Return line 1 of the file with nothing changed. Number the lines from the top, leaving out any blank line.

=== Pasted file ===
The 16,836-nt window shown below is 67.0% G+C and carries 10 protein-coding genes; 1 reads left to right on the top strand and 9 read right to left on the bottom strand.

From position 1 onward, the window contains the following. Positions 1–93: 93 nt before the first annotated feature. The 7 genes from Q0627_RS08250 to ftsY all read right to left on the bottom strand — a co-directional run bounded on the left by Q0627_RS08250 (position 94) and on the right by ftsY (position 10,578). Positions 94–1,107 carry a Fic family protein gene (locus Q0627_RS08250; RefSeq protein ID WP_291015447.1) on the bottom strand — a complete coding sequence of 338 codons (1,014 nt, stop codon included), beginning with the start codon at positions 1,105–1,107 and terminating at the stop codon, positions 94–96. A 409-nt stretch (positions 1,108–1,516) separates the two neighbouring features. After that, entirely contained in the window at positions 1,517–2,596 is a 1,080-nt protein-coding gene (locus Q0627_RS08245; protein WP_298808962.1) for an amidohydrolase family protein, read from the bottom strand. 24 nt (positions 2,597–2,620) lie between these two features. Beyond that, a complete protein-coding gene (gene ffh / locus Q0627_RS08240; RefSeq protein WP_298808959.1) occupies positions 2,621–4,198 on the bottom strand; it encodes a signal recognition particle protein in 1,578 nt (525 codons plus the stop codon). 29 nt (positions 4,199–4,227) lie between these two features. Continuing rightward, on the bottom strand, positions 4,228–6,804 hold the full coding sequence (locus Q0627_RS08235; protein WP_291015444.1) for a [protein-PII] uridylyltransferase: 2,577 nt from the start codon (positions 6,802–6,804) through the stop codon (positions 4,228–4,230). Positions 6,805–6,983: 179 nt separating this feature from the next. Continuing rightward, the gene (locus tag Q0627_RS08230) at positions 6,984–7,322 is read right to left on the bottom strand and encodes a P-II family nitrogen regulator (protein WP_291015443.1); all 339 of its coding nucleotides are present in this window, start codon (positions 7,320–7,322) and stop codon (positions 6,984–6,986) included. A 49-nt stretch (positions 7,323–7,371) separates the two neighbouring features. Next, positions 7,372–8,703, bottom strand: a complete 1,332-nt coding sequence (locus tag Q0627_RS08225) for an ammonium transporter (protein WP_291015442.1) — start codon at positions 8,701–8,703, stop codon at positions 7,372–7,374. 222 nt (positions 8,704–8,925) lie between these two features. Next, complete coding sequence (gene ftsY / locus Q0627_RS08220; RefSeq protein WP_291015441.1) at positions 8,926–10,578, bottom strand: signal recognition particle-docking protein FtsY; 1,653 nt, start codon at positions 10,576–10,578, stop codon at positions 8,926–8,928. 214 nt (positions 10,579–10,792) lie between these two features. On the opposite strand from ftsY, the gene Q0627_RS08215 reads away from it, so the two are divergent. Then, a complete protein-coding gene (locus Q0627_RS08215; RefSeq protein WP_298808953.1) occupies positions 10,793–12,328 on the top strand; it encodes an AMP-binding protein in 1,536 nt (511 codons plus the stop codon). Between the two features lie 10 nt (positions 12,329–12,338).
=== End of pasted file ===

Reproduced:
The 16,836-nt window shown below is 67.0% G+C and carries 10 protein-coding genes; 1 reads left to right on the top strand and 9 read right to left on the bottom strand.